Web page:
Environmental influences may be risk factors for autism, but research into this area is ongoing, and no true consensus exists.
There is no known cause of autism. Researchers believe that there is a significant genetic component to the disorder, but many other factors, such as environmental exposure, have been shown in studies to contribute to autism spectrum disorder.
What Are Environmental Factors?
STAT News explains that in autism diagnoses and therapy, the term environmental factors is often used incorrectly.
In a colloquial sense, environment can refer to natural settings and the contamination thereof by pollutants, which is itself a factor in the development of autism spectrum disorder (ASD). However, scientists and doctors use the term environmental factor to mean anything that produces a biological or behavioral response that cannot be strictly attributed to genetic factors (that is, it is not already present in a person’s DNA).
In this context, environmental factors can mean anything — from food and drink, to air quality, to anything that comes in contact with the skin — that causes a biological or behavioral response.
The Language of Epidemiology
Similarly, the terms risk and cause are frequently misunderstood. A cause is a catalyst that leads to the development of a disease or a condition. Risk factors, on the other hand, are elements that act together that increase the possibility that a disease or condition will develop.
In epidemiology, researchers have put down very specific criteria to establish whether something is a cause, a risk factor, or neither. When it comes to environmental factors causing autism, no one environmental factor has satisfied the criteria for causing autism. This has led researchers to conclude that environmental factors have to work in tandem, having some interaction with genetic factors, to lead to the development of autism.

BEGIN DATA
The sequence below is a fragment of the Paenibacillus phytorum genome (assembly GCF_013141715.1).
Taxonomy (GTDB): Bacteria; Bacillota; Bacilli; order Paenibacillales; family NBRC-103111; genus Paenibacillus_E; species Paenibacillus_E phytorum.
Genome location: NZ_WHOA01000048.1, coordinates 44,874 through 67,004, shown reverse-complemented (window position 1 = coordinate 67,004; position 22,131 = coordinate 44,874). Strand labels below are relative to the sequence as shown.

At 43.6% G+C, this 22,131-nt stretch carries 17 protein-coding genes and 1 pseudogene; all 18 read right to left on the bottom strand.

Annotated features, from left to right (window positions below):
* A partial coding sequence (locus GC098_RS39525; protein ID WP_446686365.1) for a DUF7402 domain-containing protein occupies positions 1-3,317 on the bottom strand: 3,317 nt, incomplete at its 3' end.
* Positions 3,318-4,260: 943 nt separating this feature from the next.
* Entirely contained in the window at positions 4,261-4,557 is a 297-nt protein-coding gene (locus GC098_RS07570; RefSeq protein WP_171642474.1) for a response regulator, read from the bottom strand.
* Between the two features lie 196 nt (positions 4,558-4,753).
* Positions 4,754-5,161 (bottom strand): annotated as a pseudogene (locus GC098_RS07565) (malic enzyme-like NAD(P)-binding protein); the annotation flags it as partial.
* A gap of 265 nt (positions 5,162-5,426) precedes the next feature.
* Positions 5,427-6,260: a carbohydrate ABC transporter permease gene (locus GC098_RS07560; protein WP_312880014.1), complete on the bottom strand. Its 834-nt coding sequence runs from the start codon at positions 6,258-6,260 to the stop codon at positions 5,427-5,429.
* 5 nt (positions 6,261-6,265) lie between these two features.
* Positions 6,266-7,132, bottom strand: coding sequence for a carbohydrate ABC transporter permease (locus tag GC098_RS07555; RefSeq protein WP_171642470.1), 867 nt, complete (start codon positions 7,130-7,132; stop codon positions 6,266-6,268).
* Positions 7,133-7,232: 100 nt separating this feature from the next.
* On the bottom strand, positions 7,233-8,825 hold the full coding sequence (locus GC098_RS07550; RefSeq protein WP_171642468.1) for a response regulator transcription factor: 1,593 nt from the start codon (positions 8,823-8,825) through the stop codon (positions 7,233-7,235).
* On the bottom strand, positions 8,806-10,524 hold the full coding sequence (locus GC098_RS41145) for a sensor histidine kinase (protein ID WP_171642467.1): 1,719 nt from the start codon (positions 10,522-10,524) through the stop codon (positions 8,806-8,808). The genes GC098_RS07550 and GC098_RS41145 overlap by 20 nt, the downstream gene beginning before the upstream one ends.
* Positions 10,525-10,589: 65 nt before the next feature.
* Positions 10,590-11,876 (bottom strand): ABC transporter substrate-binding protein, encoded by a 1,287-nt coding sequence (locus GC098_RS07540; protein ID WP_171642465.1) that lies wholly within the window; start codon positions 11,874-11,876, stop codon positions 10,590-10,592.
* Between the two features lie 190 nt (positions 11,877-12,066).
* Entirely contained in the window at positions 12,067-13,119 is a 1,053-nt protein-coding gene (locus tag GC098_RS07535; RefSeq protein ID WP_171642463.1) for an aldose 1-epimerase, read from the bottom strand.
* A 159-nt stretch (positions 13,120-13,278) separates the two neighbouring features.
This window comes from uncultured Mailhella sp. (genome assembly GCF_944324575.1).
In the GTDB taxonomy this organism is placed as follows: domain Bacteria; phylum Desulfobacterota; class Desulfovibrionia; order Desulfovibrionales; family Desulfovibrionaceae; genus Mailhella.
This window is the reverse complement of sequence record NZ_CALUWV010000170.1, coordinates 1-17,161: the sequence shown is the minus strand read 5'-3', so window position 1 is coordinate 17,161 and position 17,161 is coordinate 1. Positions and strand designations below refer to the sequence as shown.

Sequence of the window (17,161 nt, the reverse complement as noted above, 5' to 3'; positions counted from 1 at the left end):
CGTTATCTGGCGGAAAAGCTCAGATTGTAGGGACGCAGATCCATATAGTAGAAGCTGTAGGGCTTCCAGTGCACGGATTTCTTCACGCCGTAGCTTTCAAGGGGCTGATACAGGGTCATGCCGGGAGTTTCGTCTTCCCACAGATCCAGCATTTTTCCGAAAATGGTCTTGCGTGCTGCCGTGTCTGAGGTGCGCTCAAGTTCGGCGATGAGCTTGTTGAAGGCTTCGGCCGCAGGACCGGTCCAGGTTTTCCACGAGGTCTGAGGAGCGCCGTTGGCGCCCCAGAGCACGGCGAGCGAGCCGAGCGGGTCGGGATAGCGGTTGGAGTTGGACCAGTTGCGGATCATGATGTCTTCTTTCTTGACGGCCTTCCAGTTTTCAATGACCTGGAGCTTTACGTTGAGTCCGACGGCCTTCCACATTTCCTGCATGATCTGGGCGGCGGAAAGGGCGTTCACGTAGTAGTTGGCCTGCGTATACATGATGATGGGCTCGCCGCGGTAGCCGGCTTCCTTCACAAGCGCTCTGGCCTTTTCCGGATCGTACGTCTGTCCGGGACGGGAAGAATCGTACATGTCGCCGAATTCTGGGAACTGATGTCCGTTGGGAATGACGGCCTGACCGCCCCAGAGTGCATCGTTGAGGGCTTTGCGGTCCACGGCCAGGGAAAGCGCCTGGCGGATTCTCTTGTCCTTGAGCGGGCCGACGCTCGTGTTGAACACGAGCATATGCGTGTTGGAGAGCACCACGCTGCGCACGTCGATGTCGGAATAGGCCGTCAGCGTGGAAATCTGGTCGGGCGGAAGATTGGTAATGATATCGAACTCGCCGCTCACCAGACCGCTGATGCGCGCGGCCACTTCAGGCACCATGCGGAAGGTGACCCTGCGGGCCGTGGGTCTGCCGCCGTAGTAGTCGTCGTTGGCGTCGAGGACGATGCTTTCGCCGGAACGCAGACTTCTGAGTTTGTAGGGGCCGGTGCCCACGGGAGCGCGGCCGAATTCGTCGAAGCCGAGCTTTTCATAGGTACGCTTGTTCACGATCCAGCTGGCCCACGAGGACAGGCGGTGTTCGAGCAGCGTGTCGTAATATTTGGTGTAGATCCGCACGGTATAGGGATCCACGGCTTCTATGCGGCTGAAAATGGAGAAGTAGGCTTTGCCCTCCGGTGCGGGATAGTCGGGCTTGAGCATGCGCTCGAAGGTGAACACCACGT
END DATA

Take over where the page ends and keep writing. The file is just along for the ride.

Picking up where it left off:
Environmental Factors & Autism
Many environmental factors have been linked to the likelihood that a child will be diagnosed with autism. Among them:
- The Journal of the American Medical Association journal reported on the risk of prenatal exposure to valproic acid, an anti-epileptic drug.
- Older age of the mother or the father at the time of birth is a risk factor, according to the Acta Psychiatrica Scandinavica journal.
- Having one autistic child increases the risk that a second child will also have the disability, but the exact degree of risk is not clear, writes JAMA Pediatrics.
- The Developmental Neurobiology journal wrote that extreme illness or infection during pregnancy, such as those caused by reactions to bacterial or viral infections, can be an environmental factor in the development of autism. Vaccinations can prevent some of these infections, writes Frontiers in Human Neuroscience.
- Other environmental factors that could be at play include obesity during pregnancy, premature birth or the child having low weight at birth, and other complications. The Journal of Psychiatric Research suggests that interactions with certain genes can elevate the risks for delayed neurological development.